Redwood City [CA] leaders hope to stave off future squabbles over eminent domain by unanimously adopting property acquisition guidelines similar to those a civil grand jury suggested earlier this year.
The guidelines are not mandatory but the ad hoc committee in charge of their creation hope it pushes city staff and officials toward greater sensitivity and respect when contemplating land grabs. After the eminent domain policy used in connection with the downtown cinema project came under fire, the City Council began brainstorming better methods, said Councilwoman Rosanne Foust.
Unfortunately, according to Foust, the civil grand jury delivered its scathing report on the city’s eminent domain use without first consulting the officials involved or asking what was being done. If they had, she added, the jurors would have found that the city was already creating recommendations similar to those later issued in the report.
“The grand jury never ever called any of us sitting up here. They didn’t bother to. That’s sort of an interesting statement,” Foust said.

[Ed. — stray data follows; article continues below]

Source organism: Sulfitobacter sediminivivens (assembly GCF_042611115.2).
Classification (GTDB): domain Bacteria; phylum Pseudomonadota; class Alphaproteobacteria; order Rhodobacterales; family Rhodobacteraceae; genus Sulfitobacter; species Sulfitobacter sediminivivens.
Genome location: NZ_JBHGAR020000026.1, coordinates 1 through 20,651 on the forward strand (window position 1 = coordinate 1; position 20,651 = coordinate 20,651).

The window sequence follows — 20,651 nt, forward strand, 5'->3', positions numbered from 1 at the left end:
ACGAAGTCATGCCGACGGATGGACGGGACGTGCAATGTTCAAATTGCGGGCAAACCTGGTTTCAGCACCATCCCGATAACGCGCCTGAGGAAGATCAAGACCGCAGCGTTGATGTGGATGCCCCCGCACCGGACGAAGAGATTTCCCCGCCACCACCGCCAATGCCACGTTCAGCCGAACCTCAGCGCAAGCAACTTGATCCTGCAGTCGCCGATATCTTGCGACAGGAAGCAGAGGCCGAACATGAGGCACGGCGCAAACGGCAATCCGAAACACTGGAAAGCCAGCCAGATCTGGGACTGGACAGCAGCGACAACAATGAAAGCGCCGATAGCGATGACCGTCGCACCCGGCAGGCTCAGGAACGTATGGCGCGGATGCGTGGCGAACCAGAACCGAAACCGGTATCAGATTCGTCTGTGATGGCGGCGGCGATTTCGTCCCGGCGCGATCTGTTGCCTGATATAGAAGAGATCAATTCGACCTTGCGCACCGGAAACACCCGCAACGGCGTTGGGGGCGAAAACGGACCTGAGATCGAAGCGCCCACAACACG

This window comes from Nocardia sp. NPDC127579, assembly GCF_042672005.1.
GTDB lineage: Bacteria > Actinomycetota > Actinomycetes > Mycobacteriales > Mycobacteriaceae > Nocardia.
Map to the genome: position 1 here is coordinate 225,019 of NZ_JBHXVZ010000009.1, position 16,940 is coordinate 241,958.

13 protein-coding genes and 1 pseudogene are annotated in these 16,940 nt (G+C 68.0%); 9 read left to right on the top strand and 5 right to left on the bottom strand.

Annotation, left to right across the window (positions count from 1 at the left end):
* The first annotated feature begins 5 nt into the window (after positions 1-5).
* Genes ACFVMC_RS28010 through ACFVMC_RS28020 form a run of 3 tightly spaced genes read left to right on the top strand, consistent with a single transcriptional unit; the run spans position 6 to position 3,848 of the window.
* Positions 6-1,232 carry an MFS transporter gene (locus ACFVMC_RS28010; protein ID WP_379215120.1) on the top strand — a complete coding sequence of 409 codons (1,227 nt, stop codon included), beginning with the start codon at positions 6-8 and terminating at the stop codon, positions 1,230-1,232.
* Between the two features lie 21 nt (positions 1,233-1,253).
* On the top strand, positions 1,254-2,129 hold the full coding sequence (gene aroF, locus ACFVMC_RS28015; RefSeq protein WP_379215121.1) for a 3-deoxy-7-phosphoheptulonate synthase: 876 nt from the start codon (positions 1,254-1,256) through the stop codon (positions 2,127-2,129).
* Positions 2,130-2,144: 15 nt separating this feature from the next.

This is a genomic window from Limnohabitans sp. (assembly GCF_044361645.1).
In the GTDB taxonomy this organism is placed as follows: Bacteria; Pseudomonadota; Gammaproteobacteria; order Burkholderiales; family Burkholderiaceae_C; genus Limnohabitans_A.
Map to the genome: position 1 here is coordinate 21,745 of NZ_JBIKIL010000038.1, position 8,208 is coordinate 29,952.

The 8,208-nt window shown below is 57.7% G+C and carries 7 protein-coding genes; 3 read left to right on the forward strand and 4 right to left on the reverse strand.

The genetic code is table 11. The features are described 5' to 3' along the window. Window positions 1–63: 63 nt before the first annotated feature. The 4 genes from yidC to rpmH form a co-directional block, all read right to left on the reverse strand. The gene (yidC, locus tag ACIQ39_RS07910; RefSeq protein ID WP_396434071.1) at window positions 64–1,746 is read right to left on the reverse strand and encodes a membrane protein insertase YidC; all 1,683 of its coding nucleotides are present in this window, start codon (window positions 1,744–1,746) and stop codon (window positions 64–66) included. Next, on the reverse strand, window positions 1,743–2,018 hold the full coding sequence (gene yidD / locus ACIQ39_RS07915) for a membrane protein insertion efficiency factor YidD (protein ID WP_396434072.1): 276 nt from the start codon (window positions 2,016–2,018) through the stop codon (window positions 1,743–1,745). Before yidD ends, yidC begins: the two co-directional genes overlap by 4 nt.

In April 2004, Judge Quentin Kopp ruled the city unlawfully seized private property and razed a building to make room for the 20-screen cineplex and parking garage on land bound by Broadway, Jefferson Avenue and Middlefield Road. James Celotti’s two-story building was taken on the grounds that a public parking lot would be built on the land but Kopp ruled it was in fact being used to benefit a private developer.
The city declared the block a blighted area and acquired it using eminent domain. Celotti later received a $3 million settlement.
Eminent domain does have its place, said Mayor Jeff Ira, as long as it is “not done in a way that would embarrass the city.”
Foust, who served on the committee with councilmembers Barbara Pierce and Jim Hartnett, said the key component to the new guidelines is recognizing the uniqueness of each property owner and the land parcel. While city interests may be benefited by taking private land, it is important to be sensitive to the intangible impacts on a person’s connection to the community, she said.
The guidelines help residents realize the city is “not just a faceless bureaucracy that is going to take people’s land,” said Councilman Ian Bain.
The adopted guidelines also establishes the mayor as the point person for any future land acquisition issues. City Manager Ed Everett will spearhead the distribution of the recommendation to city employees.
San Mateo Daily Journal: www.smdailyjournal.com